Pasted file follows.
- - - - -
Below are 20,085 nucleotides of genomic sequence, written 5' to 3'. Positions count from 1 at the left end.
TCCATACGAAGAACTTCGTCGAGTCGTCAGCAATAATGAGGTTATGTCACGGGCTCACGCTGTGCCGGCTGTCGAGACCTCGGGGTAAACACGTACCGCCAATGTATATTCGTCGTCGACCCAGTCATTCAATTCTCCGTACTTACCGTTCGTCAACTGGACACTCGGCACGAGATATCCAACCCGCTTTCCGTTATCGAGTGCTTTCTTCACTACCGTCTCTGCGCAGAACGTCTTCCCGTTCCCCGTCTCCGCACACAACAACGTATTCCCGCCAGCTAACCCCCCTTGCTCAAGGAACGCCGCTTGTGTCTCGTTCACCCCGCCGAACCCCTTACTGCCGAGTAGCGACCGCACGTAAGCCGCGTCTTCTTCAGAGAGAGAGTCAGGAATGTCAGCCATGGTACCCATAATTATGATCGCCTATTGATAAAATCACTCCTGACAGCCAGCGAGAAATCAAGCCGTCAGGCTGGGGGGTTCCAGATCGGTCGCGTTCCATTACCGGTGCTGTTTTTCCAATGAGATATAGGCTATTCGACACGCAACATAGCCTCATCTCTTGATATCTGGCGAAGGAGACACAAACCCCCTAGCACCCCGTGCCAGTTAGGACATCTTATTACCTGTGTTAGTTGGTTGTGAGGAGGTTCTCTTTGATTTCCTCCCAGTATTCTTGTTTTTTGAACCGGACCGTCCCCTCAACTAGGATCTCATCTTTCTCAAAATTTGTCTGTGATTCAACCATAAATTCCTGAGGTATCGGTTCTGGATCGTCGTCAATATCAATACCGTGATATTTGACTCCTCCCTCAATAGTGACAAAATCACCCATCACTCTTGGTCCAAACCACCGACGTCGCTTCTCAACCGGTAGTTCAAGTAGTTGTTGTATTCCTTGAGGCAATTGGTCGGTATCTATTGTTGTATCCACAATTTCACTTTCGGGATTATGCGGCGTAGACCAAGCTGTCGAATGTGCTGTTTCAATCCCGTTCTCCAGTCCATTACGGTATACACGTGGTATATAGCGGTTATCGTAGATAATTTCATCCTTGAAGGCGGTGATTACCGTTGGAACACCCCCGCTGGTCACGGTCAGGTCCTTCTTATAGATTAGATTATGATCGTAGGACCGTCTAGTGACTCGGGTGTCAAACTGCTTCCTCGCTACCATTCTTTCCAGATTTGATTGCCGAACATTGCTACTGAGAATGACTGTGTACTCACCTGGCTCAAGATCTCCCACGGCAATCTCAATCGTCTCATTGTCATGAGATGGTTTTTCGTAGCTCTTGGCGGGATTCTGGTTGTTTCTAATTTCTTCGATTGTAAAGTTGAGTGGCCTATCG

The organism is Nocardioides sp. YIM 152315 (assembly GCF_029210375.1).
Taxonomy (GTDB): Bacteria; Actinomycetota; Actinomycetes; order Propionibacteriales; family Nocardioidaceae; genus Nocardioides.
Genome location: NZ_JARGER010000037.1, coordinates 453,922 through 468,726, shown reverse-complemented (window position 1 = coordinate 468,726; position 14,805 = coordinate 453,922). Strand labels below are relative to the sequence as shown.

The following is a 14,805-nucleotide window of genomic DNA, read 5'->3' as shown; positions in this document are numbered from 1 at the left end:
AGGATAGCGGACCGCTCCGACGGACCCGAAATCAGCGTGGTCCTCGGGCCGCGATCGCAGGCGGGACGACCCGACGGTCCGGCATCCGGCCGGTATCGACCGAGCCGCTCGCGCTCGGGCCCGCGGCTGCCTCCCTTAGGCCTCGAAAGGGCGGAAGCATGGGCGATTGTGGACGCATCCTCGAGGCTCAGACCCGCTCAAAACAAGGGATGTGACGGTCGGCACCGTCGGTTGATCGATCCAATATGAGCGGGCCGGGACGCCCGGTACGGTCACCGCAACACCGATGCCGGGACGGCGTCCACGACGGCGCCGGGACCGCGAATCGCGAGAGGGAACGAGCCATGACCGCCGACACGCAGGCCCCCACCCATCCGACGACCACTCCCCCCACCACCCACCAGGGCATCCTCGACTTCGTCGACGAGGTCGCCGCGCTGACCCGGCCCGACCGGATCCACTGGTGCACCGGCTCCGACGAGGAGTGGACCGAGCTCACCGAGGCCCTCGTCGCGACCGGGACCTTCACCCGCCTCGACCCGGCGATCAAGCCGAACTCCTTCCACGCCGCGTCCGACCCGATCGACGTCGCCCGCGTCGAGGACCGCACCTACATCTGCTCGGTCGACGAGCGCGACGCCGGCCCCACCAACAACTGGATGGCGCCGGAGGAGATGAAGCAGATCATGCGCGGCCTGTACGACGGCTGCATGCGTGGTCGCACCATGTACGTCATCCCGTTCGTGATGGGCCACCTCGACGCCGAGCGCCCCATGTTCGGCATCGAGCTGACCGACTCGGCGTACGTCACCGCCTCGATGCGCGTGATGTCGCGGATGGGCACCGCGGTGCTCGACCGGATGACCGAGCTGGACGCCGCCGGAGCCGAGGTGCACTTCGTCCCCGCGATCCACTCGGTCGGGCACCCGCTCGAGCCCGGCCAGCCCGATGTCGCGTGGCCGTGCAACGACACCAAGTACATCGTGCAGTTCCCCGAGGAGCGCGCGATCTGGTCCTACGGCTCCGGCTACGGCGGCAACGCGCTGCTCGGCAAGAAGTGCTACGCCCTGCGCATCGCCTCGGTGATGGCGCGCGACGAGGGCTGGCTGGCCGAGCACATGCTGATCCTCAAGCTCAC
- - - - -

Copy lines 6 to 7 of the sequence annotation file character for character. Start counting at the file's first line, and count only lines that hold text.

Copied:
The following is a 14,805-nucleotide window of genomic DNA, read 5'->3' as shown; positions in this document are numbered from 1 at the left end:
AGGATAGCGGACCGCTCCGACGGACCCGAAATCAGCGTGGTCCTCGGGCCGCGATCGCAGGCGGGACGACCCGACGGTCCGGCATCCGGCCGGTATCGACCGAGCCGCTCGCGCTCGGGCCCGCGGCTGCCTCCCTTAGGCCTCGAAAGGGCGGAAGCATGGGCGATTGTGGACGCATCCTCGAGGCTCAGACCCGCTCAAAACAAGGGATGTGACGGTCGGCACCGTCGGTTGATCGATCCAATATGAGCGGGCCGGGACGCCCGGTACGGTCACCGCAACACCGATGCCGGGACGGCGTCCACGACGGCGCCGGGACCGCGAATCGCGAGAGGGAACGAGCCATGACCGCCGACACGCAGGCCCCCACCCATCCGACGACCACTCCCCCCACCACCCACCAGGGCATCCTCGACTTCGTCGACGAGGTCGCCGCGCTGACCCGGCCCGACCGGATCCACTGGTGCACCGGCTCCGACGAGGAGTGGACCGAGCTCACCGAGGCCCTCGTCGCGACCGGGACCTTCACCCGCCTCGACCCGGCGATCAAGCCGAACTCCTTCCACGCCGCGTCCGACCCGATCGACGTCGCCCGCGTCGAGGACCGCACCTACATCTGCTCGGTCGACGAGCGCGACGCCGGCCCCACCAACAACTGGATGGCGCCGGAGGAGATGAAGCAGATCATGCGCGGCCTGTACGACGGCTGCATGCGTGGTCGCACCATGTACGTCATCCCGTTCGTGATGGGCCACCTCGACGCCGAGCGCCCCATGTTCGGCATCGAGCTGACCGACTCGGCGTACGTCACCGCCTCGATGCGCGTGATGTCGCGGATGGGCACCGCGGTGCTCGACCGGATGACCGAGCTGGACGCCGCCGGAGCCGAGGTGCACTTCGTCCCCGCGATCCACTCGGTCGGGCACCCGCTCGAGCCCGGCCAGCCCGATGTCGCGTGGCCGTGCAACGACACCAAGTACATCGTGCAGTTCCCCGAGGAGCGCGCGATCTGGTCCTACGGCTCCGGCTACGGCGGCAACGCGCTGCTCGGCAAGAAGTGCTACGCCCTGCGCATCGCCTCGGTGATGGCGCGCGACGAGGGCTGGCTGGCCGAGCACATGCTGATCCTCAAGCTCAC